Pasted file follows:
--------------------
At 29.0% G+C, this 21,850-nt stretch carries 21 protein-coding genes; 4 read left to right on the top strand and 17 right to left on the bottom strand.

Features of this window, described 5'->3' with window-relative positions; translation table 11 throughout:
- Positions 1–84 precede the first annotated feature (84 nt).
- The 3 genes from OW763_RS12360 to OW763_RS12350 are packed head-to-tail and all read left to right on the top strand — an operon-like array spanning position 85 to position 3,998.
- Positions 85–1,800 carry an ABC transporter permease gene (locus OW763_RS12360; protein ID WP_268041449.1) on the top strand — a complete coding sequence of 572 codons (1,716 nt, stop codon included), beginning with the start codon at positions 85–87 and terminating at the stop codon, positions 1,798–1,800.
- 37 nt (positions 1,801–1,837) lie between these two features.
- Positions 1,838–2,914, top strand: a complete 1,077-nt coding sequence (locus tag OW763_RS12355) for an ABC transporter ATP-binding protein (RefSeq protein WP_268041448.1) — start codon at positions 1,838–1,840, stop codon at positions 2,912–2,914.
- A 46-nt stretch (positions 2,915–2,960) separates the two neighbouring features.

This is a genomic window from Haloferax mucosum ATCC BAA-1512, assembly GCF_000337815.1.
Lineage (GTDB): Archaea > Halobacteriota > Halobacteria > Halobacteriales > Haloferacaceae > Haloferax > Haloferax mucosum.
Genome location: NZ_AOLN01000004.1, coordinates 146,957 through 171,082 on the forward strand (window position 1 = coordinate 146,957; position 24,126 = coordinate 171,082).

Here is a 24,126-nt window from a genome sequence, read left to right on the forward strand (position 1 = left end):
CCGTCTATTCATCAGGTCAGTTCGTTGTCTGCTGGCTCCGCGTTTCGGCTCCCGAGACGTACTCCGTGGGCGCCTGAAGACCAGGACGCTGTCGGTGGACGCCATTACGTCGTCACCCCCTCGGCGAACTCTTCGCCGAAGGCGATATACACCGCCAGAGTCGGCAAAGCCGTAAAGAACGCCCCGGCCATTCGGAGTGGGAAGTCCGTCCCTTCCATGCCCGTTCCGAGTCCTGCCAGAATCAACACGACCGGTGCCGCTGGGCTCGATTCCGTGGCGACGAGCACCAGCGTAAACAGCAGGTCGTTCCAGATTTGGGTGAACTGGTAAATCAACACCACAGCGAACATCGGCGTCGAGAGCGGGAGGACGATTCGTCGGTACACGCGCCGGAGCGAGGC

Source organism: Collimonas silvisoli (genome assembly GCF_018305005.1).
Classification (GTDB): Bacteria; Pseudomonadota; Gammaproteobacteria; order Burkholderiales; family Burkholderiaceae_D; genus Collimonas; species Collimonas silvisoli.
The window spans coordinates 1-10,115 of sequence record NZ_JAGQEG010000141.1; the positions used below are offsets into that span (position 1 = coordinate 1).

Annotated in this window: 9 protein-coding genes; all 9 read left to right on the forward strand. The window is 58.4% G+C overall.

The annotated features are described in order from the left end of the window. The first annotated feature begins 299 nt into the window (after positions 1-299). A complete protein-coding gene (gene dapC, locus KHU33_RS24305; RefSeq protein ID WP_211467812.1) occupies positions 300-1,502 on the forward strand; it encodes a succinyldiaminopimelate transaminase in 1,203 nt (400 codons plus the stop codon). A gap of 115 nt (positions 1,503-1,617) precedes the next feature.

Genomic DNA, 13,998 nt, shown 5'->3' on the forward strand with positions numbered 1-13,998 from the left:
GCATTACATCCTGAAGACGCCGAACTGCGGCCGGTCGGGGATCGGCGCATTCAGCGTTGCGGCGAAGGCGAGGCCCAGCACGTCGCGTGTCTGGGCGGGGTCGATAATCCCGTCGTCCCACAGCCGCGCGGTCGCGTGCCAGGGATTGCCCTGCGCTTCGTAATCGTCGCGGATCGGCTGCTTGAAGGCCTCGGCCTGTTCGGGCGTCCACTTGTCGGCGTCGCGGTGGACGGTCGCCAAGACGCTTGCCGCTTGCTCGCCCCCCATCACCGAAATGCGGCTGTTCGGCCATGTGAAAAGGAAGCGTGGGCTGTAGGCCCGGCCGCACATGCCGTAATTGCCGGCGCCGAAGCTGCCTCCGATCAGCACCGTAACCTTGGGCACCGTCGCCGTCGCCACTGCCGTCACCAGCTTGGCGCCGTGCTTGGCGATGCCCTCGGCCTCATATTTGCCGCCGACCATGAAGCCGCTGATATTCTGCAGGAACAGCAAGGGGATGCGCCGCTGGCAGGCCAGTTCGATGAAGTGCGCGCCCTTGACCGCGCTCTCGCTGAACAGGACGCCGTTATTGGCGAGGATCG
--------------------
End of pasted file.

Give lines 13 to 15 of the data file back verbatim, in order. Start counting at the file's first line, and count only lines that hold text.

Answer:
CCGTCTATTCATCAGGTCAGTTCGTTGTCTGCTGGCTCCGCGTTTCGGCTCCCGAGACGTACTCCGTGGGCGCCTGAAGACCAGGACGCTGTCGGTGGACGCCATTACGTCGTCACCCCCTCGGCGAACTCTTCGCCGAAGGCGATATACACCGCCAGAGTCGGCAAAGCCGTAAAGAACGCCCCGGCCATTCGGAGTGGGAAGTCCGTCCCTTCCATGCCCGTTCCGAGTCCTGCCAGAATCAACACGACCGGTGCCGCTGGGCTCGATTCCGTGGCGACGAGCACCAGCGTAAACAGCAGGTCGTTCCAGATTTGGGTGAACTGGTAAATCAACACCACAGCGAACATCGGCGTCGAGAGCGGGAGGACGATTCGTCGGTACACGCGCCGGAGCGAGGC

Source organism: Collimonas silvisoli (genome assembly GCF_018305005.1).
Classification (GTDB): Bacteria; Pseudomonadota; Gammaproteobacteria; order Burkholderiales; family Burkholderiaceae_D; genus Collimonas; species Collimonas silvisoli.